Overrun Santorini Will Limit Cruise Ship Arrivals, Visitors

Santorini, Greece. (Photo by Eurokinissi/Vasilis Ververidis)

The world’s number one popular island destination in 2017, Santorini is a victim of its own success, drawing such hordes that municipal authorities are being forced to limit how many cruise ships can land and disembark passengers during peak periods.

An effort to reduce the congestion that occurs on Santorini in the high season when numerous cruise ships and passengers arrive at the same time is in full swing.

The popular Cycladic island will this year be able to host only 8,000 visitors per day, down from 12,000 or more in 2017 and in previous years.

Cruise ship companies, which pass by the islet of the Caldera volcano under the main island whose cliffs soar and show off white stucco luxury residences, hotels and narrow winding streets, have been asked to modify arrival days and the times they land to stagger them.

This is why the port fund decided this year to introduce the berth allocation system as of this year, with its President, Ilias Pelekis, explaining to Kathimerini that 439 cruise vessels have registered for 2018, compared to 409 that visited in 2017. There have already been 451 vessel registrations for next year.

Most ships tend to arrive on Tuesdays and Wednesdays, causing massive congestion at the port and on the roads leading to the most popular villages of Oia, Fira and Imerovigli, where nightly stays can cost thousands of euros but the crowds keep coming.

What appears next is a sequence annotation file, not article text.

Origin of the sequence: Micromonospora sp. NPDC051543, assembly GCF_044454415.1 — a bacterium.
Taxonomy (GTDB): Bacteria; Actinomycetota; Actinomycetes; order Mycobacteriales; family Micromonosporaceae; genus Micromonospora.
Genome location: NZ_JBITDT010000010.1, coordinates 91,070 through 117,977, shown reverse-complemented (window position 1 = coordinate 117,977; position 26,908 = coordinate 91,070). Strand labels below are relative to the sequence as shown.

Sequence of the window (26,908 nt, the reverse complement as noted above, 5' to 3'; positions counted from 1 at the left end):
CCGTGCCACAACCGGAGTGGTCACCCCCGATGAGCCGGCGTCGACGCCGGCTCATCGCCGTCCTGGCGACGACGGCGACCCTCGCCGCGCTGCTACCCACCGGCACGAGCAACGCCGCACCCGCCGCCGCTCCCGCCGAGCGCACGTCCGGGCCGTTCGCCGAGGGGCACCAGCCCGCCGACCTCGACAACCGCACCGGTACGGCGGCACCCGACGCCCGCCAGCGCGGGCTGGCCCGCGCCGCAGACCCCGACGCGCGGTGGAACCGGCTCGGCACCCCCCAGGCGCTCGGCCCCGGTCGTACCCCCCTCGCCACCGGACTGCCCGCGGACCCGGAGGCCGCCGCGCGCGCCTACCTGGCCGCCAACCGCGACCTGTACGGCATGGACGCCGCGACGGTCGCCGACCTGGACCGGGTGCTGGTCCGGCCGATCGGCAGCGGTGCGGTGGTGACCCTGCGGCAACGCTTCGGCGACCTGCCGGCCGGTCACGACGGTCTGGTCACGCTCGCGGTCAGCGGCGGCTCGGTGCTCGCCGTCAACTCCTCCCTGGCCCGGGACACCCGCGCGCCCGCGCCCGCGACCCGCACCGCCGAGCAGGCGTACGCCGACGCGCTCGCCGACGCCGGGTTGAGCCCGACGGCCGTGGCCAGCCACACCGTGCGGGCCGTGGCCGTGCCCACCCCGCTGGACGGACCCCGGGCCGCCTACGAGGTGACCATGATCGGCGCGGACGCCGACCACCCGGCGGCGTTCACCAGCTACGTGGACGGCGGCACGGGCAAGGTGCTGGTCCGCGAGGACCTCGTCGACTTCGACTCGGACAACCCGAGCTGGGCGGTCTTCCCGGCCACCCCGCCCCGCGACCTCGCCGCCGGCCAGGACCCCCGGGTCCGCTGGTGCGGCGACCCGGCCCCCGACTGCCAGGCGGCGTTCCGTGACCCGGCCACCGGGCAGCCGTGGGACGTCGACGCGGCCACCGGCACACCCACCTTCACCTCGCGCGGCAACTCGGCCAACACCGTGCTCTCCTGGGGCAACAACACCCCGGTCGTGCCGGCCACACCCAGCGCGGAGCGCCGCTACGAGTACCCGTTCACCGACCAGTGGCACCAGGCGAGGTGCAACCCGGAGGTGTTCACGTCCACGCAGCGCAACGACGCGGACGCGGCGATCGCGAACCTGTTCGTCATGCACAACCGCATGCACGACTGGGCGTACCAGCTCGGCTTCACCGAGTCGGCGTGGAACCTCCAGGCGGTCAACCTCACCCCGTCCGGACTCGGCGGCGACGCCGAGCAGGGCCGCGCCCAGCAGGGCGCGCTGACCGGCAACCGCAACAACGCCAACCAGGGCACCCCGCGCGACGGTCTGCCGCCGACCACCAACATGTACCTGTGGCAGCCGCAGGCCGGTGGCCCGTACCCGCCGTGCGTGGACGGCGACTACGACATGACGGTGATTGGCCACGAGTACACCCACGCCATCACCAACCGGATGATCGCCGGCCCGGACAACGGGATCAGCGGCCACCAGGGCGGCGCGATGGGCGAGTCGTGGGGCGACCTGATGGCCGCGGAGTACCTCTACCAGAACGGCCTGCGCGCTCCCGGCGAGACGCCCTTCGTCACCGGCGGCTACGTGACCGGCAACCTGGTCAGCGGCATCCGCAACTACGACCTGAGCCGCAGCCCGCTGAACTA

“If the companies themselves fail to modify the visiting times in an acceptable fashion, we will arbitrarily carry out the modifications ourselves,” Pelakis said.

“In some cases we have also requested changes to the times of disembarking so that there is a minimum of an hour’s gap between them and ideally to have some in the morning and others in the afternoon,” he said.


Santorini’s wild popularity – rated the world’s number one island destination this year – is bringing in so many tourists that the sheer numbers are harming the environment, the local community and putting its future in jeopardy.

After a report in the British newspaper The Guardian that cited the stresses of more than two million visitors a year to the island – more than 130 times its population of 15,550 – island officials and researchers at the University of the Aegean told the Greek newspaper Kathimerini the assessments were putting the island at risk.

“After examining the number of arrivals, overnight stays and beds in 2016, we determined that at the peak of the tourism season, the island received around 70,000 people on a daily basis, meaning that things such as demand for water far surpassed capabilities,” said Ioannis Spilanis, an Associate Professor of Social and Environmental Sciences at the university and Scientific Adviser at the South Aegean Tourism Observatory.

“Everything increases, including the volume of trash and water consumption,” Santorini Mayor Nikos Zorzos confirmed. “Overexploitation will lead to environmental Impoverishment, and the waste of natural resources will sap the island’s attraction.

“No more hotels, no more cars,” added Zorzos, who has appealed to the government to take measures to curb development on the island at the same time the ruling Radical Left SYRIZA-led coalition is counting on tourism to spark any prospects of a recovery.

There are currently 75 airlines offering flights to Santorini, with their number rising and flights arriving from dozens of countries, reaching as many as 57 a day during the summer months. Visitors also arrive on cruise ships that dock at Santorini from March until almost Christmas, letting off as many as 25,000 people a day.